The town of Rabbit Back in rural Finland is not your average hick town. It is home to the enigmatic Laura White, creator of the Creatureville series of children’s books, from which ubiquitous replicas of her fictional characters creepily inhabit every nook and cranny in the town. White also established the Rabbit Back Literature Society, a group of ten precocious children recruited and trained by White to be great writers. After the mysterious disappearance of the Society’s most promising and brilliant member, the group, twenty years later, is made up of nine, successful, middle-aged writers who, for some uncanny reason, avoid each other at all costs.

Ella Milana, a substitute Finnish language and literature teacher has a short story published in Rabbit Tracks, called “The Skeleton Sat in the Cave, Silently Smoking Cigarettes.” After this, she is received, to everyone’s surprise, as the much-anticipated tenth member of the Society. At her welcome party, Laura White strangely disappears off the face of the Earth in a literal whirlwind of snow. This sets Ella off on a path of investigation to find answers to such questions as: What happened to Laura White? What’s with the inexplicable virus altering the storylines of the town’s library books? What really happened to Ella’s predecessor? What killed Ella’s father? and What’s with literally all of the town’s dogs besieging fellow member, Martii’s, house?

This is a wonderful romp of a book that blurs the line between fantasy and reality. Jääskeläinen doesn’t explain everything, but that’s not how this novel works: you’ll still come away feeling completely satisfied at having read a witty, original, totally crazy story.

Rosemary Melville is a Library Technician for the Thunder Bay Public Library

Where the Moon Isn’t, by Nathan Filer


Where the Moon Isn't‘I’ll tell you what happened because it will be a good way to introduce my brother. His name’s Simon. I think you’re going to like him. I really do. But in a couple of pages he’ll be dead. And he was never the same after that.’

Nathan Filer’s Costa prize-winning first novel is clever, engaging and highly original. This quote from the blurb sets the tone for the whole story. The main character, Matthew Homes, is a 19-year old sectioned schizophrenic, whose frank description of his own life is both endearing and heart-rending. The novel is his “writing therapy” which he jokes is just another meaningless bit of psychiatric jargon, like “patients” suddenly being called “service users”. Then there is the annoying proliferation of pharmaceutical promotional mugs, pens and booklets littering the Day Centre, which to Matthew is as good as being in prison and having to look at adverts for locks all day.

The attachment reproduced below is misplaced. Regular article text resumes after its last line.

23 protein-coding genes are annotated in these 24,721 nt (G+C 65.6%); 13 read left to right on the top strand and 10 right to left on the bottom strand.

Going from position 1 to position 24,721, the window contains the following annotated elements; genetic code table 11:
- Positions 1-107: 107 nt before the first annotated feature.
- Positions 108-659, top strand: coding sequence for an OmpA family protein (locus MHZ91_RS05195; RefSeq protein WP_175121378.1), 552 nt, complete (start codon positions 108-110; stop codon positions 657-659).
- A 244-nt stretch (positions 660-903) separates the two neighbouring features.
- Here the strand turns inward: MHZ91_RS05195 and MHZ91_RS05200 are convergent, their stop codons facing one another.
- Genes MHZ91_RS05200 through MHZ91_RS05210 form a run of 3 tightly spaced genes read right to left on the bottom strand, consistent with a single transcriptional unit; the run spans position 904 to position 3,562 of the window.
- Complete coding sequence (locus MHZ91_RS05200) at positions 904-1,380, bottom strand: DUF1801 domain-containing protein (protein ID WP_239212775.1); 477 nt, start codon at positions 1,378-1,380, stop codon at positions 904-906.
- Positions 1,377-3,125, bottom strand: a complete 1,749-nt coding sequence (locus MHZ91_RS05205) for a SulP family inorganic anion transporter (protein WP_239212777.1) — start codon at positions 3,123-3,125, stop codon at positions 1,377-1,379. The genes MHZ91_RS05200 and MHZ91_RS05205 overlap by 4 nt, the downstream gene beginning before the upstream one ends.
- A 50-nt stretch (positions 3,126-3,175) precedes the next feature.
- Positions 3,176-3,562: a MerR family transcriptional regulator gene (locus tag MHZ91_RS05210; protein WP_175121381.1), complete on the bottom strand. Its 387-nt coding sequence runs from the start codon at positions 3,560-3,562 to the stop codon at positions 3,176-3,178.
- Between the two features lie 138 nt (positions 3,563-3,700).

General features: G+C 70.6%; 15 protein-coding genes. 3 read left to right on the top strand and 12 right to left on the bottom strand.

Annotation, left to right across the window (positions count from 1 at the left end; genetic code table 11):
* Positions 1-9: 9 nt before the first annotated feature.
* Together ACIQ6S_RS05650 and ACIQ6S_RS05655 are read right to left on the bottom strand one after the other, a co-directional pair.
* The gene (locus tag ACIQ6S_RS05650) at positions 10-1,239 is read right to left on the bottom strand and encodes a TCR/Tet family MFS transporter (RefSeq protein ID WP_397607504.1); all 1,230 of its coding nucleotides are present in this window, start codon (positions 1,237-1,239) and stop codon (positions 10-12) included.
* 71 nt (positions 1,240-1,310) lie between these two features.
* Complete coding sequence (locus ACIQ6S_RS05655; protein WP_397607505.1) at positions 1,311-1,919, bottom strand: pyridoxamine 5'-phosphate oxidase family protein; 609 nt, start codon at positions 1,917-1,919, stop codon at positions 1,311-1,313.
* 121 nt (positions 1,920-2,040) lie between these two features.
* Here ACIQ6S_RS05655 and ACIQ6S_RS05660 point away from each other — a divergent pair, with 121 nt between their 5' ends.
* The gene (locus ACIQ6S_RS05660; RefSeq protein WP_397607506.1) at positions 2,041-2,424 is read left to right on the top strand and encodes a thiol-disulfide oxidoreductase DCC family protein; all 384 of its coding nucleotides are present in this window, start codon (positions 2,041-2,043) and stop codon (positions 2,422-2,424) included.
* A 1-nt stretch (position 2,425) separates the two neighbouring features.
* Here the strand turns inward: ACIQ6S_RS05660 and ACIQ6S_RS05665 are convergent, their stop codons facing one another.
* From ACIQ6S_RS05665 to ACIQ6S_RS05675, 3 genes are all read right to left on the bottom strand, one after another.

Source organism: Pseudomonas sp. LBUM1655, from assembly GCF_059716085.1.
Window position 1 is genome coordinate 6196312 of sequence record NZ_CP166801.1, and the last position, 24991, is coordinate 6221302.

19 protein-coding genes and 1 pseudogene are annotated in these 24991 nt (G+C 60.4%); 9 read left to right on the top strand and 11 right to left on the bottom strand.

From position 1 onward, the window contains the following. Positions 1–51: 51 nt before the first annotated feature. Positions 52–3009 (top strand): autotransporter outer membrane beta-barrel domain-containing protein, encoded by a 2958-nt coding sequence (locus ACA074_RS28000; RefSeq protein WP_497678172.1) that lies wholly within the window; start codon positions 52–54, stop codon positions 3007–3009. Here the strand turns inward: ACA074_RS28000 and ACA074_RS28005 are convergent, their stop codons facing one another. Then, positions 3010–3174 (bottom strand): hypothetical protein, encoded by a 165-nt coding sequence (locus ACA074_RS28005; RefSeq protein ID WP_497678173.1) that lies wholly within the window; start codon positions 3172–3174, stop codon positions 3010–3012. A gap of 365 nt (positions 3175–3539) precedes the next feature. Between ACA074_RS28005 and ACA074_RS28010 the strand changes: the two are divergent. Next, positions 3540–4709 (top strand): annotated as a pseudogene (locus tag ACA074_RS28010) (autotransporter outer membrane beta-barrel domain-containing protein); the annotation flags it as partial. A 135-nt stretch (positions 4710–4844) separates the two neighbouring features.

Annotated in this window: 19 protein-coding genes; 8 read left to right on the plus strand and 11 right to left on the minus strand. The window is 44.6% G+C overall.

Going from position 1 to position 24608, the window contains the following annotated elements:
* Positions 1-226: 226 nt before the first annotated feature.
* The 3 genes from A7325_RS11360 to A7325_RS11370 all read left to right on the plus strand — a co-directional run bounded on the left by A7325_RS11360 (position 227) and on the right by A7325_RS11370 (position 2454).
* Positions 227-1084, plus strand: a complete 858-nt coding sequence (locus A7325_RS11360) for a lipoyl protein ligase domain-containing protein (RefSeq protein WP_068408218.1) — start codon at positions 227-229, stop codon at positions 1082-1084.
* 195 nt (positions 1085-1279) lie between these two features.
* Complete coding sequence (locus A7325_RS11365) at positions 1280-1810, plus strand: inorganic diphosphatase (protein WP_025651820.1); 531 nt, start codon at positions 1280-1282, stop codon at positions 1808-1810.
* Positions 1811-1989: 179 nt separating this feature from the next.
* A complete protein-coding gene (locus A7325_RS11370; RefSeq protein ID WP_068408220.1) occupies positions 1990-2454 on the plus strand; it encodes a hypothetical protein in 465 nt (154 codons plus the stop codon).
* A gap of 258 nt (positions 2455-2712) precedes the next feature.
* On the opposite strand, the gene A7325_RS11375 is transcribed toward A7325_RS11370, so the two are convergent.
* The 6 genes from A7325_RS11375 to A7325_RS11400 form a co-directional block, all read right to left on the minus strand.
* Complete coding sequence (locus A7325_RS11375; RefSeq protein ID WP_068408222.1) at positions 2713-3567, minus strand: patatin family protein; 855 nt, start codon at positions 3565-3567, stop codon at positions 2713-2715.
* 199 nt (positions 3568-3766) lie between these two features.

These are clearly reflections of the author’s own experience. Filer was a mental health nurse and has undertaken research in the area of psychiatry. He well understands the endless repetition and mind-numbing boredom of institutionalization.The Shock of the Fall

It is this insight, as well as Filer’s exceptional and imaginative skill as a writer, that renders the story so engaging. We learn from the beginning that Matthew is in some way responsible for the death of his older brother, Simon, who had Down’s syndrome. The close relationship he had with Simon, the guilt he feels for his death, and the pernicious, all-consuming characteristics of his disease are what drive his writing. Everything is creatively presented using different fonts and drawings, and includes sections where he talks directly to the reader.

By the time I’d finished reading, I wanted to go right back and start all over again. The book was originally published in the U.K. as The Shock of the Fall.



Lucifer by Alexander Kosoris


LuciferCoverFINAL-200x300Local Thunder Bay author Alexander Kosoris has just released his debut novel entitled “Lucifer”.  “Lucifer” is a darkly comic novel about the life of everyone’s most feared entity, when he was simply another angel working in the Research and Development department for God’s corporation in Heaven.  All is going well for Lucifer as he works diligently on his role in the developing the human personality for the “creation” project.  It’s not that he doesn’t have problems; he’s a little antisocial, fidgety and shy. Slender with red hair, Lucifer doesn’t have flair of the important angels like Nathaniel or Michael from marketing, but he believes everything is okay.  His world changes when he is summoned to God’s office on the ninety-six floor, and asked by God to rebel.

Once he accepts God’s request, change happens rapidly for Lucifer. His first attempt at rebellion, “casual attire day” at work, doesn’t go well, but as Lucifer strives to fulfill God’s request, he begins to grow and evolve.  The separation between Lucifer and the other angels, including his friend, Raphael become evident as Lucifer starts to ask questions and challenge the status quo.  Despite moments of what could be madness as he experiences new emotions and radical thinking, the reader finds it easy to sympathize with Lucifer as he struggles follow God’s request, all the while feeling he’s grown past the need for God.

At 167 pages, it is a quick and enjoyable read but it still proposes some interesting questions about faith and the traditional creation story. Questions like “why did God put the “tree of Good and Evil” in the Garden of Eden?” or “if God is omniscient why didn’t he know that Lucifer would rebel?” among other imponderables will quickly pop to mind. The novel follows in the comic tradition of Neil Gaiman’s “Good Omens” or “Lamb” by Christopher Moore and I look forward to Alexander’s next effort.